At what age should children start doing housework?


Science says that chores make children happy and should be assigned to them early, even when they are toddlers.

Getting children to do housework is difficult in most cultures. Parents often have to remind and urge. Some parents think that when the child does not want to do or does not do well, they do it faster and more effectively.

However, studies highlight chores as a stepping stone and learning tool, helping children gain confidence, build resilience and become independent as they get older. It also encourages responsibility, teamwork, and work discipline that are essential in later life.

“By making children do household chores, children soon realize they have to do life’s work in order to be a part of life,” says Julie Lythcott-Haims, Stanford University, author of the book. How to Raise an Adult, speak.






Giving children chores as early as possible will help them be more successful in the future. Image: Goodhousekeeping

Give your toddler chores

Starting to do housework has many benefits for children. Research by associate professor of family education Marty Rossmann, University of Minnesota, USA, shows that “the best predictor of success in youth in their mid-20s is having engaged in household chores. when 3 or 4 years old. If you do not practice housework until 15 years of age or older, this prediction is no longer valid.”

“It seems children will learn responsibility from housework if they start at a young age,” says Marty Rossmann.

As your child masters washing dishes or tidying up laundry, she can do more and more of the work on her own. Seemingly insignificant tasks like clearing the table or folding laundry are in fact tiny building blocks that help form independence.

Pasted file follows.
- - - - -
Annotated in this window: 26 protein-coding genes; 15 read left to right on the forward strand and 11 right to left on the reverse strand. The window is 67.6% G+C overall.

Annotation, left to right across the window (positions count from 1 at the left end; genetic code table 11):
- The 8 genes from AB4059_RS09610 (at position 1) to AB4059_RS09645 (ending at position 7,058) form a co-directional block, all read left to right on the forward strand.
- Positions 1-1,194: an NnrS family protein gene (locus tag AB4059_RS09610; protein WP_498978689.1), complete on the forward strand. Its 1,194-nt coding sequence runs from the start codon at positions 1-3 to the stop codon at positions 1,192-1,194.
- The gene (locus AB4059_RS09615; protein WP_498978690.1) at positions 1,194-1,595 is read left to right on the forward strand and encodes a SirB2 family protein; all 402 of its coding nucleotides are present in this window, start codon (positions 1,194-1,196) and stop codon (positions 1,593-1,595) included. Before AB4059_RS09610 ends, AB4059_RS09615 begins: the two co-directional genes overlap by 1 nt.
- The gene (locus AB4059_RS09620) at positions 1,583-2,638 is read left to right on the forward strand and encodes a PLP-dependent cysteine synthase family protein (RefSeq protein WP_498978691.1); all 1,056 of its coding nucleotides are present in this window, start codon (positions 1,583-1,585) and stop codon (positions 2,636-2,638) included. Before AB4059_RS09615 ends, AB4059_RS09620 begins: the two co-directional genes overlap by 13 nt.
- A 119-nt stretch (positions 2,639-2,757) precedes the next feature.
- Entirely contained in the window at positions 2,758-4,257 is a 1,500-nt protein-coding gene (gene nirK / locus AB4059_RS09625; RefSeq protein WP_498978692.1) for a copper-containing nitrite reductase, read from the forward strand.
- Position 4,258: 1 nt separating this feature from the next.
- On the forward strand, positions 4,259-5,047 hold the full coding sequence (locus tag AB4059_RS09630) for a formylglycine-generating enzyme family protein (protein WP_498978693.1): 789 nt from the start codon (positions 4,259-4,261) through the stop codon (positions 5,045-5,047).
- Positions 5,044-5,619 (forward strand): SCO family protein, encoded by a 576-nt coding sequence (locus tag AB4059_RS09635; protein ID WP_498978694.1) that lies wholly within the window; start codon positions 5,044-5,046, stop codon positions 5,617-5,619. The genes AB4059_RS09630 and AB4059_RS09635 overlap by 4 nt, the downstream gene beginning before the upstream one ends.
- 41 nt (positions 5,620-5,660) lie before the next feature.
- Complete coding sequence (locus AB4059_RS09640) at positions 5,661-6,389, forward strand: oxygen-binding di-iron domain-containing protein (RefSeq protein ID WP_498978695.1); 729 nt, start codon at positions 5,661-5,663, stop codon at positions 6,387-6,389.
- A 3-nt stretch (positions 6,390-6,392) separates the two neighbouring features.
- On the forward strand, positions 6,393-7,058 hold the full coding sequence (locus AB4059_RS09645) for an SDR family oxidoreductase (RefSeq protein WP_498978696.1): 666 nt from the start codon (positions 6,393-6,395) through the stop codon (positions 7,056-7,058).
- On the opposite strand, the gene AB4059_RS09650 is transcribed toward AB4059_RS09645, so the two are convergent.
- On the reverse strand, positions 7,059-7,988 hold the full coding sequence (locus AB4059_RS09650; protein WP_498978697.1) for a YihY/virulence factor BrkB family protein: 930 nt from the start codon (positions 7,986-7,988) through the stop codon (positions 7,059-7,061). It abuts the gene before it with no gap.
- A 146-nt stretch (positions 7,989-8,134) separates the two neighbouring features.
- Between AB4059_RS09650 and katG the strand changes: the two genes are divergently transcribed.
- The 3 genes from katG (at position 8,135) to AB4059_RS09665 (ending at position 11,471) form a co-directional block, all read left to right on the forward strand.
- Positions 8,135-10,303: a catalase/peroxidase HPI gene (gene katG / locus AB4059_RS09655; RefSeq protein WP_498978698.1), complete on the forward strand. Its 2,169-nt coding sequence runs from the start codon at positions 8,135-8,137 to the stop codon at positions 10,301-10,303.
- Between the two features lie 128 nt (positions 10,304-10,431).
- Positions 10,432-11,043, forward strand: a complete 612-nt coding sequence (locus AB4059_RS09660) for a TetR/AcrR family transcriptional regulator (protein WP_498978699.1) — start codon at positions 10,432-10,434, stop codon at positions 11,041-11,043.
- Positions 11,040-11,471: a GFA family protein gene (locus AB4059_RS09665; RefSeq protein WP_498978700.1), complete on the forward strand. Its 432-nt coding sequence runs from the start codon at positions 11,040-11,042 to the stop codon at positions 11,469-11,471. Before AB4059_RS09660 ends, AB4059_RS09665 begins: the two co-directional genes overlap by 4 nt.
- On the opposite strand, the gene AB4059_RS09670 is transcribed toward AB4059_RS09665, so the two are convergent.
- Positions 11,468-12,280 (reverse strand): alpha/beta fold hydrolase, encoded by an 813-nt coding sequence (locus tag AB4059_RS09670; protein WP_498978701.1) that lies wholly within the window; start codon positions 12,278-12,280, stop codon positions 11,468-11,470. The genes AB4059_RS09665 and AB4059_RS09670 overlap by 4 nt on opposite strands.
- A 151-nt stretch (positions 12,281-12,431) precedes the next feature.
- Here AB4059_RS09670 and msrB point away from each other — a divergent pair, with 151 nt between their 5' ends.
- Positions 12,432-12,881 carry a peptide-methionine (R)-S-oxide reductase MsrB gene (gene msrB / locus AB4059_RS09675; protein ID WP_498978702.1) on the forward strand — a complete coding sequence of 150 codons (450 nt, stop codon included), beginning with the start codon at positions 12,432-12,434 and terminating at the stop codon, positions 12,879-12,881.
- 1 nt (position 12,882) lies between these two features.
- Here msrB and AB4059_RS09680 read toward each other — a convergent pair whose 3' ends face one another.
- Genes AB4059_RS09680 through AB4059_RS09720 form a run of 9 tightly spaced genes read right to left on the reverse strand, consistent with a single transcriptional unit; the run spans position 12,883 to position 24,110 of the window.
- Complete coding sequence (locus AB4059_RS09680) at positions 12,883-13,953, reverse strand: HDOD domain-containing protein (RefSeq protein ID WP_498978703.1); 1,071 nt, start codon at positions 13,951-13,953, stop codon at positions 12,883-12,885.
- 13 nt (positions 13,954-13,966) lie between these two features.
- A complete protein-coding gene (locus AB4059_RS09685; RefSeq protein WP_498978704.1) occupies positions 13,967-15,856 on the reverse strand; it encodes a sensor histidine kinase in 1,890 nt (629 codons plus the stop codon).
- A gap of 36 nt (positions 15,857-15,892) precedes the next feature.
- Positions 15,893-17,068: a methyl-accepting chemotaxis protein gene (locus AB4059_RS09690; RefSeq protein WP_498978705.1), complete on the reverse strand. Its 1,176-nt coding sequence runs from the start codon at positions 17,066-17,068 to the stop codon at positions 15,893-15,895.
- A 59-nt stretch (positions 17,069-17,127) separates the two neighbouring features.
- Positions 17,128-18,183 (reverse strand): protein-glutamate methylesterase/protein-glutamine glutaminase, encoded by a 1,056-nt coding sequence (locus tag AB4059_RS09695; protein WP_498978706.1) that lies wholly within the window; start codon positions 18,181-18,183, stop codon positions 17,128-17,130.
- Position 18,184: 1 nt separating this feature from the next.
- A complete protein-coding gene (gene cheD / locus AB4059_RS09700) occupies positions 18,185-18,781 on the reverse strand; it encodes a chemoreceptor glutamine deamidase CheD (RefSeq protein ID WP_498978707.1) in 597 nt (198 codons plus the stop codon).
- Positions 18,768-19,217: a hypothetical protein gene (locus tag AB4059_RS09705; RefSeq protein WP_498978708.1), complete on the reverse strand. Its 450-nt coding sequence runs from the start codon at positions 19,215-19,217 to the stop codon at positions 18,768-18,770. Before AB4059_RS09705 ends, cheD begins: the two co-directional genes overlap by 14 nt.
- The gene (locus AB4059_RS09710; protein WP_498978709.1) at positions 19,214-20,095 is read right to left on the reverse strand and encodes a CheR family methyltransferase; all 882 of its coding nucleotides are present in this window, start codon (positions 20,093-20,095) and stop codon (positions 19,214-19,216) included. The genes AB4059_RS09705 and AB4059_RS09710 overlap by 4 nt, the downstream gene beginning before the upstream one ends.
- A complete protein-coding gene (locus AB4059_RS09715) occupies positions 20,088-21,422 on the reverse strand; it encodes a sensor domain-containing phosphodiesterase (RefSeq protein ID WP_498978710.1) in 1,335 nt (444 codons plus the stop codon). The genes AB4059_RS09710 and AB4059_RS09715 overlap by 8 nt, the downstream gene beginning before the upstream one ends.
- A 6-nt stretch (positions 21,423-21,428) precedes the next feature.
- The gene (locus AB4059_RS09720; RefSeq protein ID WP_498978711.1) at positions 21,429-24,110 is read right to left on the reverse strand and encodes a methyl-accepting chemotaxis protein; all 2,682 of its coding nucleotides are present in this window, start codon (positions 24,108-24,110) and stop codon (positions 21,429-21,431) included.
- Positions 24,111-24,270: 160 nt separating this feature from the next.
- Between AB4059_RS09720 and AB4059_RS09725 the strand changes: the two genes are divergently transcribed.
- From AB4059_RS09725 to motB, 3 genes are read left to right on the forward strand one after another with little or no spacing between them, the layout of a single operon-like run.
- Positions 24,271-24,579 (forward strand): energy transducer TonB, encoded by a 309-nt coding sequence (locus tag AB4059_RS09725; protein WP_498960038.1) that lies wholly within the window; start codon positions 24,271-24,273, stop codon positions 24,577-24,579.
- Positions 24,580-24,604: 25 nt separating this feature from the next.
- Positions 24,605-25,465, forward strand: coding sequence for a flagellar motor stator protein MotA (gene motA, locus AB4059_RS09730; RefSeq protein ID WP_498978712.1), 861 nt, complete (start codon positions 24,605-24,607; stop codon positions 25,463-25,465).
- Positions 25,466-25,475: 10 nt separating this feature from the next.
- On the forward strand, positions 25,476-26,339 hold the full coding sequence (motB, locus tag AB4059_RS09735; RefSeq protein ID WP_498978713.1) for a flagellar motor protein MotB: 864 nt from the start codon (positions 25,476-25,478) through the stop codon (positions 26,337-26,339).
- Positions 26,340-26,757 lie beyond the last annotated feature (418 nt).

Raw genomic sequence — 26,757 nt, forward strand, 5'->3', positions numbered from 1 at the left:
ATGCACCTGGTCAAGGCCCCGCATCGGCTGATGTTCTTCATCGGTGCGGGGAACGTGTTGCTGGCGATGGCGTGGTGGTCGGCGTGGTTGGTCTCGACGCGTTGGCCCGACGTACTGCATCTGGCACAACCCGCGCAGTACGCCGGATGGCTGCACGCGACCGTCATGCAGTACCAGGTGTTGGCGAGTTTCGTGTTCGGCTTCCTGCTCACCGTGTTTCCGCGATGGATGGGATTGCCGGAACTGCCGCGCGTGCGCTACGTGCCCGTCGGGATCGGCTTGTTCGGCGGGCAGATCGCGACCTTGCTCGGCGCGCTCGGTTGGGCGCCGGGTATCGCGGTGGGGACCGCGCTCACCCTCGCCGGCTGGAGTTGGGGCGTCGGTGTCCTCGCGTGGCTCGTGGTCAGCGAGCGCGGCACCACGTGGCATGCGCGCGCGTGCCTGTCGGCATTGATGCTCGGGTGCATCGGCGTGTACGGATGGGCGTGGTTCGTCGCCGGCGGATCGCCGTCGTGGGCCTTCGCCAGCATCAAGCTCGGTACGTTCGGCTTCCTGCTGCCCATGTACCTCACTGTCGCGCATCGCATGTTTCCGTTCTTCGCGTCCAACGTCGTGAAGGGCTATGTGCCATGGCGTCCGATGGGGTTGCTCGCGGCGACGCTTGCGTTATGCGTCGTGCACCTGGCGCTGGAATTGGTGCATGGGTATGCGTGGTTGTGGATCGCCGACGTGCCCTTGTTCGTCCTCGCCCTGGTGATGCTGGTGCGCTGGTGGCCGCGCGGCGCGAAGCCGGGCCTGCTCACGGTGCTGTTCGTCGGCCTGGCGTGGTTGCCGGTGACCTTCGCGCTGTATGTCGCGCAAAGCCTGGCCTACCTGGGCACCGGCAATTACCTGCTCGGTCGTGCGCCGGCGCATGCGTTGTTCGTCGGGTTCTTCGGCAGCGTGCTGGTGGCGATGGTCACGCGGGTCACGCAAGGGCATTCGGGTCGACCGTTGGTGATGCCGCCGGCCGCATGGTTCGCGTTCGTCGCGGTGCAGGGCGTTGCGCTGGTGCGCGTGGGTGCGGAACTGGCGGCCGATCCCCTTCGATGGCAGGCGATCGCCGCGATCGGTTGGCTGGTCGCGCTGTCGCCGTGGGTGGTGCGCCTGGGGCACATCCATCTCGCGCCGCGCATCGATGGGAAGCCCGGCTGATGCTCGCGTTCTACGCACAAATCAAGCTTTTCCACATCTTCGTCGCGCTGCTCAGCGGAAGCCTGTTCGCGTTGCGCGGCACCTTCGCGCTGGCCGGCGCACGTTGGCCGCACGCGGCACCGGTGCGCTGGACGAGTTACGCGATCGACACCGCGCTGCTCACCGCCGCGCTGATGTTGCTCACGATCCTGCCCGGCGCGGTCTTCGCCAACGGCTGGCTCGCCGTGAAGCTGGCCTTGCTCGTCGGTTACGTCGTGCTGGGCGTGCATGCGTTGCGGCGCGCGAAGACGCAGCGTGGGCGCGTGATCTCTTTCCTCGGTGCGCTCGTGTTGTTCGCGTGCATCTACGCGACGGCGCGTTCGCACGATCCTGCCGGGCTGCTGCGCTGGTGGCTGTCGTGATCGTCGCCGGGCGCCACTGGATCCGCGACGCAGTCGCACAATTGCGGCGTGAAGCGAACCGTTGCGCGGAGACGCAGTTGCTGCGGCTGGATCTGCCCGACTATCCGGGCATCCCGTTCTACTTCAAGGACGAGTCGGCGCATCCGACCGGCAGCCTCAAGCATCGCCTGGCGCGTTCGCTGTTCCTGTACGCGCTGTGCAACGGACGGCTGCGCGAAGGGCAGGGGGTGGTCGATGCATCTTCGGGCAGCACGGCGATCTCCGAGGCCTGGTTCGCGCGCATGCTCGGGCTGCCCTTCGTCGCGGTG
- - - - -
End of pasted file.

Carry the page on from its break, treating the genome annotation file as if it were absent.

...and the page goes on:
Once started early, housework becomes a habit, which means that parents have less to say and children have less to say. Once a child is old enough to follow simple instructions, you can start assigning tasks like packing toys, putting clothes in the bin, feeding fish or pets. Your child will begin to feel part of the “team”. You can help with the early stages by doing things together, such as preparing dinner or cleaning the house.

It’s natural for children to like to be helped, they want to please others. Taking advantage of this inherent enthusiasm, accept your child’s work isn’t perfect, but over time, he’ll get better.

Giving housework to older children

A study published in the journal Developmental and Behavioral Pediatrics With nearly 10,000 primary school-age children doing housework, the results show that those who do housework score higher on indicators that report social skills, academic ability, relationships, and social skills. friends and life satisfaction.

A 75-year Harvard study also concluded that children who do housework are more successful as adults. They succeed because they get the principle of work by doing housework.

Housework should not be discretionary or negotiable, no matter where you live, for whatever reason. Ignore excuses for procrastination like: “I’ll do that later”, “It’s not fair”, “I have too much homework”…

Sure, when your 5-year-old folds towels or wipes kitchen counters, the results may not be as neat as expected. However, when you do chores for children, no matter their age, you are robbing them of feeling useful and able to complete tasks on their own.

Accept that the way kids do chores won’t be perfect, but they will get better. For each achievement, acknowledge your child’s participation and contribution in family life. By letting your kids do their own little things now, you’re helping them take on the big things in the future.

Bao Nhien (Follow Psychologytoday)

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